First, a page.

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Alessio Artusi, Ethan Baginski

Mrs. Bedard

AP Language and Composition

11 January 2018

The skepticism of the lambs

Religion has been an important part of the lives of many throughout much of history,

however a thorn in the side of many faithful people is Atheism. Atheism is the rejection or non-

belief of a higher power, often leading to anger or bitterness directed at Atheists by religious

people. This has led to many debates from both sides, for example in the essay “Of Atheism”

Francis Bacon attempts to take a stance against atheism. He speaks on his stance of Atheism and

what conditions create Atheists. Through his use of rhetorical devices and powerful arguments,

Bacon informs his audience on why he believes it is wrong.

Bacon uses allusion to attempt to connect to the audience while also furthering his

argument for religion. He does this multiple times by referencing texts and important figures

from various religions. He also alludes to multiple countries and atheists in his essay. One of his

most powerful examples of allusion is when he states “I had rather believe all the fables in the

Legend, and the Talmud, and the Alcoran, than that this universal frame is without mind” (Bacon

1-2). That is powerful as he uses it to relate to the audiences that would worship those Religious

texts, while also taking a stance against Atheism as he states he would rather believe all those

different stories than that the Atheist way of thinking is the proper way. There are more

examples of allusion throughout the essay, which all serve one or both of the same purposes as

the quote above. Overall allusion is certainly one of if not Bacon’s most powerful device, as he is

able to use it with multiple effects, while still having it be as powerful as the other devices he

uses in the essay.


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The main problem with trying to argue that there exists a higher power or that there is no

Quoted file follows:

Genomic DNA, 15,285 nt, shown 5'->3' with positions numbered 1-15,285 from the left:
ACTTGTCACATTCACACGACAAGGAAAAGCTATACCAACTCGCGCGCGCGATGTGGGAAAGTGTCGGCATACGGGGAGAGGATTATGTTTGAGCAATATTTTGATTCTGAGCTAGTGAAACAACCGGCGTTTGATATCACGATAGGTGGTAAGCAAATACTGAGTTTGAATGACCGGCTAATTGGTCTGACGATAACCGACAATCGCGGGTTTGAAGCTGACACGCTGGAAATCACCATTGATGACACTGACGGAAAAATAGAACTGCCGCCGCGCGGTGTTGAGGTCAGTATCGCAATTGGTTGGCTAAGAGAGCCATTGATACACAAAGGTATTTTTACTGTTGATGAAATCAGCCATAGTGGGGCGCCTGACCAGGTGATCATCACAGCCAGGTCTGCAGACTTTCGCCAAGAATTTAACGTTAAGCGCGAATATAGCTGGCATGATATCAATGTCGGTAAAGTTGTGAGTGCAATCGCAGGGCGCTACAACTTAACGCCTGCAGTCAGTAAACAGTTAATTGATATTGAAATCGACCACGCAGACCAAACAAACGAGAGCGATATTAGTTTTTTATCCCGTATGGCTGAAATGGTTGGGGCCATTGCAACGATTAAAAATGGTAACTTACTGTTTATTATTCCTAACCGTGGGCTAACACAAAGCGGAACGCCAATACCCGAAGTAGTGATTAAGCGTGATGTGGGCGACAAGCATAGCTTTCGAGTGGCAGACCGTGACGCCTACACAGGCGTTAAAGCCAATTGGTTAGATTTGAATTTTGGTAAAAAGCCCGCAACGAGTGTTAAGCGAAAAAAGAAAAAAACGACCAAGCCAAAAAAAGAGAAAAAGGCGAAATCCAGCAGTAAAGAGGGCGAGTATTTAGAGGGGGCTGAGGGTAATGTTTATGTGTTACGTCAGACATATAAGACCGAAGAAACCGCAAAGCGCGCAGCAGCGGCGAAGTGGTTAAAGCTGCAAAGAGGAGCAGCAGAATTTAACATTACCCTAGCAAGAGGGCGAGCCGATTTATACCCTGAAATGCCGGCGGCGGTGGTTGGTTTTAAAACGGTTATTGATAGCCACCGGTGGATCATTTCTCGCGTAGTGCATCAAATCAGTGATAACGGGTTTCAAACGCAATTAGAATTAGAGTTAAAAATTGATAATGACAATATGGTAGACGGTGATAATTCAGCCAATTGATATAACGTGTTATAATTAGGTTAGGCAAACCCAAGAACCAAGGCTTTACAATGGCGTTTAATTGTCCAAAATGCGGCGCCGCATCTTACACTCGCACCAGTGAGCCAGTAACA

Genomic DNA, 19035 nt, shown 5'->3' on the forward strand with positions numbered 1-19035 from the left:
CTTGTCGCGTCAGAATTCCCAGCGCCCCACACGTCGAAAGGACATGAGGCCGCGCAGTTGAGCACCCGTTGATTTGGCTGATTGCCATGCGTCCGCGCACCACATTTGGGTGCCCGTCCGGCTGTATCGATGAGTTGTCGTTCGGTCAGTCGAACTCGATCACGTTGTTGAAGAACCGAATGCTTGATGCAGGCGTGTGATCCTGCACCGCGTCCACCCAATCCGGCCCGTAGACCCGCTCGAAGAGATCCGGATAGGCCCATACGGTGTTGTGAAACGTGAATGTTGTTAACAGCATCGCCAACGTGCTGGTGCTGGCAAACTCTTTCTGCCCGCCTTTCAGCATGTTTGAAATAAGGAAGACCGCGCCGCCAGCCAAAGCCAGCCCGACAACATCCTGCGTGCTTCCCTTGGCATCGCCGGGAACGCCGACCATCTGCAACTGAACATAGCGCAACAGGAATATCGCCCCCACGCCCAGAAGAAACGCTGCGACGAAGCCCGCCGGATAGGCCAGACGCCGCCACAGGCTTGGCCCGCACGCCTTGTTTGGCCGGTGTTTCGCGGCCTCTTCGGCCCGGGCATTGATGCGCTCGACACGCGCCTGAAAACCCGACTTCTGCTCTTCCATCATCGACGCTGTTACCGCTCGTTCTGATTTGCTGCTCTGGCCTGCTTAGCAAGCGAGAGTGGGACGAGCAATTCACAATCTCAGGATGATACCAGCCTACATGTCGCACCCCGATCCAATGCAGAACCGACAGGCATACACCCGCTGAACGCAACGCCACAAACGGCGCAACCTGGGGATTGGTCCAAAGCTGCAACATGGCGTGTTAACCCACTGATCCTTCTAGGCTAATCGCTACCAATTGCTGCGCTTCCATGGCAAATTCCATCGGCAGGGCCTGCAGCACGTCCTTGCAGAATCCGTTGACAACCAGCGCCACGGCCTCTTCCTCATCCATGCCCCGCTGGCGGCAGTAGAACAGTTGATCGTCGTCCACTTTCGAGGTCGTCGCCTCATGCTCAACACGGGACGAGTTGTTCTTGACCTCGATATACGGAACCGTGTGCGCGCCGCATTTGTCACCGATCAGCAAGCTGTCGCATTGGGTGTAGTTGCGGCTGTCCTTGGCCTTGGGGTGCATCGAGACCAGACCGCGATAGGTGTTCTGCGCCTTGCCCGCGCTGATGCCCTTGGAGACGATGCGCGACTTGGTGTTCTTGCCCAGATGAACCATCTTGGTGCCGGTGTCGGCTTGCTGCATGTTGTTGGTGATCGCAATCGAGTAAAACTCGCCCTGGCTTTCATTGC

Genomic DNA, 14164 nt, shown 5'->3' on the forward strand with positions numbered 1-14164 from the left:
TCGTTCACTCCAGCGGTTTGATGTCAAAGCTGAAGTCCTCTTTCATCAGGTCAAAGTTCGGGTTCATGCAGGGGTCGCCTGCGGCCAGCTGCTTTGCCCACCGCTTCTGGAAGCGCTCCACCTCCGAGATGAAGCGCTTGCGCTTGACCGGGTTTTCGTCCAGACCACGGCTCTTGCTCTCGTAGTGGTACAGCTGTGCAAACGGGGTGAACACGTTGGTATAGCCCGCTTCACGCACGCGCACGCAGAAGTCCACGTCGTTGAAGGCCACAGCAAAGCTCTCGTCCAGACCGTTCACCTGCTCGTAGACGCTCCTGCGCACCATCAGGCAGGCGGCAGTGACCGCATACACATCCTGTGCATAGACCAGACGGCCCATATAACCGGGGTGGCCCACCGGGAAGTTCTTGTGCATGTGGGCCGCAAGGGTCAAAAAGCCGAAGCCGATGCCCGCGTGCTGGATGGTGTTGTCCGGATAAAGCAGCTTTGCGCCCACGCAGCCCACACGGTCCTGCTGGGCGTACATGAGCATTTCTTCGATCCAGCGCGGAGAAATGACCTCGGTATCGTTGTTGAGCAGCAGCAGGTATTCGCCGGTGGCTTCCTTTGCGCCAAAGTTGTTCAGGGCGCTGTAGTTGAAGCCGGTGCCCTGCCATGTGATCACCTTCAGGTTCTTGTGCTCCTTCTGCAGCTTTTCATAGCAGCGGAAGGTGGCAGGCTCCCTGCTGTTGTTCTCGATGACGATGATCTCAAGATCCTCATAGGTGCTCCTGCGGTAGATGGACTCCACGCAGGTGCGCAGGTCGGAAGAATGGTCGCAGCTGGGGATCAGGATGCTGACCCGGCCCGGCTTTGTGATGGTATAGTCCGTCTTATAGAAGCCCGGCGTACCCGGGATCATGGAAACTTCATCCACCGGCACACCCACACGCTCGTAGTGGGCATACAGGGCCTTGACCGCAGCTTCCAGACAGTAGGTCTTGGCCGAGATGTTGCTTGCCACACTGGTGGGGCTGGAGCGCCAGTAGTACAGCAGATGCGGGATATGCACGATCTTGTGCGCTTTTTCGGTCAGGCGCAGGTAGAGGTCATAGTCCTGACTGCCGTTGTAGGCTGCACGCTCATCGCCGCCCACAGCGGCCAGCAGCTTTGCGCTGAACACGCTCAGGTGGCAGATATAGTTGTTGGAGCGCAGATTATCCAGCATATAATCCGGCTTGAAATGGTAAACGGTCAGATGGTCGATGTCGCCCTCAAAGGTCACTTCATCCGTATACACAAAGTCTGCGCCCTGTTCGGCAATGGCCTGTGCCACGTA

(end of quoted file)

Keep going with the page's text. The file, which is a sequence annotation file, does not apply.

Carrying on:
such thing is that there is no concrete proof to support either side, however Bacon overcomes this

through the use of the rhetorical device logos. Throughout the essay he uses several distinct

forms of logos, but none resonate louder than the syllogism where he states: “They that deny a

God destroy man’s nobility; for certainly man is of kin to the beasts by his body; and, if he be

not of kin to God by his spirit, he is a base and ignoble creature.” Bacon’s use of a syllogism as a

form of logos here leaves little room for an opposing party to refute his claim since it is all

deduced logically with only small logical leaps, which is reasonable given the ambiguity of the

topic. Logos essentially functioned as the backbone of his essay, giving logical rational to each

one of his claims which the audience could easily follow.

Finally, parallelism is used heavily throughout the piece in two distinct ways: to organize

his ideas and give his writing flow, and to juxtapose opposing ideas. The latter form is utilized

brilliantly when Bacon compares the common logic of an atheist to that of someone who is not

by saying: “ It is true, that a little philosophy inclineth man’s mind to atheism; but depth in

philosophy bringeth men’s minds about to religion.” The parallel structure between the clauses

gives the sentence a philosophical flow which inclines the reader to think more critically about

what Bacon is actually saying with more credibility. Furthermore, the structure of the sentence

provides the perfect medium to compare the logic of both parties as it is evident to the reader

exactly what is different about the two just by which words are different in each clause, which

then allows Bacon to easily expand on those differences in the following sentence. The use of
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parallelism allows Bacon to convey the same ideas, however in a more clean, credible, and

efficient fashion.

Bacon’s use of rhetorical devices created a brilliant essay which was organized and clean

from the parallel structure, related to the audience through allusion, and finally was backed up

with solid reasoning from the logos. In the end the overall purpose of Bacon’s essay was to

inform the audience about the numerous ways that atheism is irrational in the hopes that they

would begin to think more critically about the topic and reach the conclusion themselves that

there must be some power much higher than each one of us.